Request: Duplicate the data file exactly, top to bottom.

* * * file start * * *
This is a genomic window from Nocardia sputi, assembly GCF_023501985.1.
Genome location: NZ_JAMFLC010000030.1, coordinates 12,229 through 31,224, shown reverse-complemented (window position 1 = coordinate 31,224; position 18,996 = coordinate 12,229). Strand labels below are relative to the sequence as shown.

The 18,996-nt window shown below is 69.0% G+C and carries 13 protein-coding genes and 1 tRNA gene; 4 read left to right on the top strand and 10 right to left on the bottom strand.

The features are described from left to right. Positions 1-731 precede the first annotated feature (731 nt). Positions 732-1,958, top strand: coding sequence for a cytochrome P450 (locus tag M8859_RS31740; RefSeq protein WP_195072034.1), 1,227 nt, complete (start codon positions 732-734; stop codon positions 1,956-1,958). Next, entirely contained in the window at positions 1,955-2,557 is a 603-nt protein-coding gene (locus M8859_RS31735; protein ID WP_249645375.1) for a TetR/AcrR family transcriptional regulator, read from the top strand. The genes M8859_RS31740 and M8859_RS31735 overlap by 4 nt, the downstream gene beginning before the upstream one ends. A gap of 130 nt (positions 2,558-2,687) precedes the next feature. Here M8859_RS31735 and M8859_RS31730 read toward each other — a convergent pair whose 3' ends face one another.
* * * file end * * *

This is a genomic window from Nocardia sputi, assembly GCF_023501985.1.
Genome location: NZ_JAMFLC010000030.1, coordinates 12,229 through 31,224, shown reverse-complemented (window position 1 = coordinate 31,224; position 18,996 = coordinate 12,229). Strand labels below are relative to the sequence as shown.

The 18,996-nt window shown below is 69.0% G+C and carries 13 protein-coding genes and 1 tRNA gene; 4 read left to right on the top strand and 10 right to left on the bottom strand.

The features are described from left to right. Positions 1-731 precede the first annotated feature (731 nt). Positions 732-1,958, top strand: coding sequence for a cytochrome P450 (locus tag M8859_RS31740; RefSeq protein WP_195072034.1), 1,227 nt, complete (start codon positions 732-734; stop codon positions 1,956-1,958). Next, entirely contained in the window at positions 1,955-2,557 is a 603-nt protein-coding gene (locus M8859_RS31735; protein ID WP_249645375.1) for a TetR/AcrR family transcriptional regulator, read from the top strand. The genes M8859_RS31740 and M8859_RS31735 overlap by 4 nt, the downstream gene beginning before the upstream one ends. A gap of 130 nt (positions 2,558-2,687) precedes the next feature. Here M8859_RS31735 and M8859_RS31730 read toward each other — a convergent pair whose 3' ends face one another.